The terrible events in Leicester last month saw several hundred young people marching to Green Lane Road on 17 September chanting, “Jai Shri Ram” (“Glory to Lord Rama”). Other youths, in response, gathered to chant “Allahu Akbar”. Both expressed heady allegiance to their god – not as a simple demonstration of faith, but as a combative slogan against others. Several British politicians have intervened, as have the governments of India and Pakistan. Social media “influencers” descended on Leicester to video themselves and their “patrols” and further provoke young people. With a few important exceptions, most of those intervening chose to enlarge, rather than contest, a dangerous logic of communalism. It is in their political interests to keep communities pitted against each other.

“Communalism” is a term that will be familiar to those who follow the politics of south Asia. Perhaps less so to others: it refers to a negative, discriminatory, or hate-driven orientation to people of other faiths, and a superiority regarding one’s faith. Once upon a time, in post-independence India, it was a filthy word. To be accused of communalism was to be considered to be something like a racist or fascist, someone who harboured hatred and wanted to generate antagonism towards other religious or caste groups.

Chetan Bhatt is professor of sociology at the London School of Economics

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Narendra Modi’s BJP bans Indian Islamic group for ‘terrorist’ links

Popular Front of India, which says it fights for rights of minorities, victim of ‘political vendetta’ by Hindu nationalist government

An Islamic organisation that says it fights discrimination against minorities in India has disbanded after the government declared it and its affiliates unlawful, accusing them of involvement in terrorism.

The government of Narendra Modi’s Hindu-nationalist Bharatiya Janata party (BJP) accused the Popular Front of India (PFI) group of having been involved in “terrorism” and “anti-national activities”.

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Midwives review – a Muslim and a Buddhist grapple with childbirth in strife-torn Myanmar

Sombre documentary shot over five years follows two healthcare workers as they deliver babies in a brutally divided society

Snow Hnin Ei Hlaing’s documentary is about two midwives – one Buddhist, one Muslim – in Rakhine state in western Myanmar, on the border with Bangladesh; it is home to thousands of Rohingya Muslims who for decades have suffered paranoid bigotry from the country’s Buddhist theocracy. And like Barbet Schroeder’s film The Venerable W, this film is a reminder that, in this part of the world, being of the Buddhist persuasion doesn’t necessarily make you a kind and gentle saint.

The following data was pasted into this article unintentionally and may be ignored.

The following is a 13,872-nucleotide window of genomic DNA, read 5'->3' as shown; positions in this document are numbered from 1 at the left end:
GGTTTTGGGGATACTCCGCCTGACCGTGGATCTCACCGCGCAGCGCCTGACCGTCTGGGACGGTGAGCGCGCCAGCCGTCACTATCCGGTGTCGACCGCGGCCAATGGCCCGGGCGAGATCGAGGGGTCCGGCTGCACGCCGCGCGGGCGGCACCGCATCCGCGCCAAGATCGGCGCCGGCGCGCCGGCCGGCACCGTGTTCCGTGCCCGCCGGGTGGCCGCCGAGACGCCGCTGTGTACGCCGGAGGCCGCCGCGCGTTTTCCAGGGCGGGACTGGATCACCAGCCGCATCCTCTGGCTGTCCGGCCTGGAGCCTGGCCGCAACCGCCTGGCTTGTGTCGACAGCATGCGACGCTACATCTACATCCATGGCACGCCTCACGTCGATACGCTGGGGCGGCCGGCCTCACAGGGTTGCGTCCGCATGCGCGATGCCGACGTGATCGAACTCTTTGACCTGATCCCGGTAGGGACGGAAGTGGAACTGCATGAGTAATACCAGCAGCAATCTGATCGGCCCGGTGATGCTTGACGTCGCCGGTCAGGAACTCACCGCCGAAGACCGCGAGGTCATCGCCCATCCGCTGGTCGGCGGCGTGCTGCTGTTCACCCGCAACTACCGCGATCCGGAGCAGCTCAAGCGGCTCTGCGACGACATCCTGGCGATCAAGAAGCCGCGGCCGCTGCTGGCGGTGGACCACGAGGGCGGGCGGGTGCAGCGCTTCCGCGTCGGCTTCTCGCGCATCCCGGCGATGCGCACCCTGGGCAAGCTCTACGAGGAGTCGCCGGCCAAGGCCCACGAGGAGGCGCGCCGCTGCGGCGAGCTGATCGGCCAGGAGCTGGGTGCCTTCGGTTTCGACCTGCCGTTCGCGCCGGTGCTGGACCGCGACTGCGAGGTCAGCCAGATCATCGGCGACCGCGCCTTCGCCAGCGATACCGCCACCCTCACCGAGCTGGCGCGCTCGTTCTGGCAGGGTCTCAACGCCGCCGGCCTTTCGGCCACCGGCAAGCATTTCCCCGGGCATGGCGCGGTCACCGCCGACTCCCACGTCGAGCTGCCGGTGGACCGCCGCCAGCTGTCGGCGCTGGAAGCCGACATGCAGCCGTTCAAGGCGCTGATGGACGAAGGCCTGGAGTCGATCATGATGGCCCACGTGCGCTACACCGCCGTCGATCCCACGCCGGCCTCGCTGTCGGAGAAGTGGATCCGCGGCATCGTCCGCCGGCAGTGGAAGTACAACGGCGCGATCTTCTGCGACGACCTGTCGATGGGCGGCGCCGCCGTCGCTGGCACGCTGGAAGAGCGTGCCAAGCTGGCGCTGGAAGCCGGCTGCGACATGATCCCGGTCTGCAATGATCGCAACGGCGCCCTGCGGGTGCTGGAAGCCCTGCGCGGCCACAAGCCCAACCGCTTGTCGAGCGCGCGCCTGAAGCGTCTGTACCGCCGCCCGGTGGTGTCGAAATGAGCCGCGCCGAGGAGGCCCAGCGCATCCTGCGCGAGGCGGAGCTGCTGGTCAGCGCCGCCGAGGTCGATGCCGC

Hla is the Buddhist midwife, notably imperious and sharp-tongued, who at one stage tries getting some medicine into a baby girl and hilariously snaps: “Take it, you little bitch!” Nyo Nyo is the Muslim who is intensely aware of the prejudice all around her and uneasily watches news reports of demonstrations against Muslims and “Muslim supporters”, which means her employers. She finally attempts to set up her own clinic, with the help of a savings-and-loan collective of Muslim women; this is all to the distinct scepticism of her Buddhist colleague, although their essential friendship asserts itself.

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Unification Church says it accepted ‘excessive’ donations from mother of suspect in Abe killing

Church official says he was upset to hear suspect told police his anger towards church led to attack on former Japanese PM

The Unification Church, whose close ties with Japan’s governing party have emerged after the assassination of former prime minister Shinzo Abe, has acknowledged it accepted “excessive” donations from the suspect’s mother, and that it would need to seriously consider if that led to the killing.

Abe died after a shooting during an outdoor campaign speech in July. The suspect, Tetsuya Yamagami, said he shot Abe because of the former prime minister’s links to the Unification Church, also known as the Moonies, which he blamed for bankrupting his family. Yamagami’s mother, a longtime member of the church, reportedly gave it ¥100m (£618,000) in donations two decades ago, plunging their family into poverty.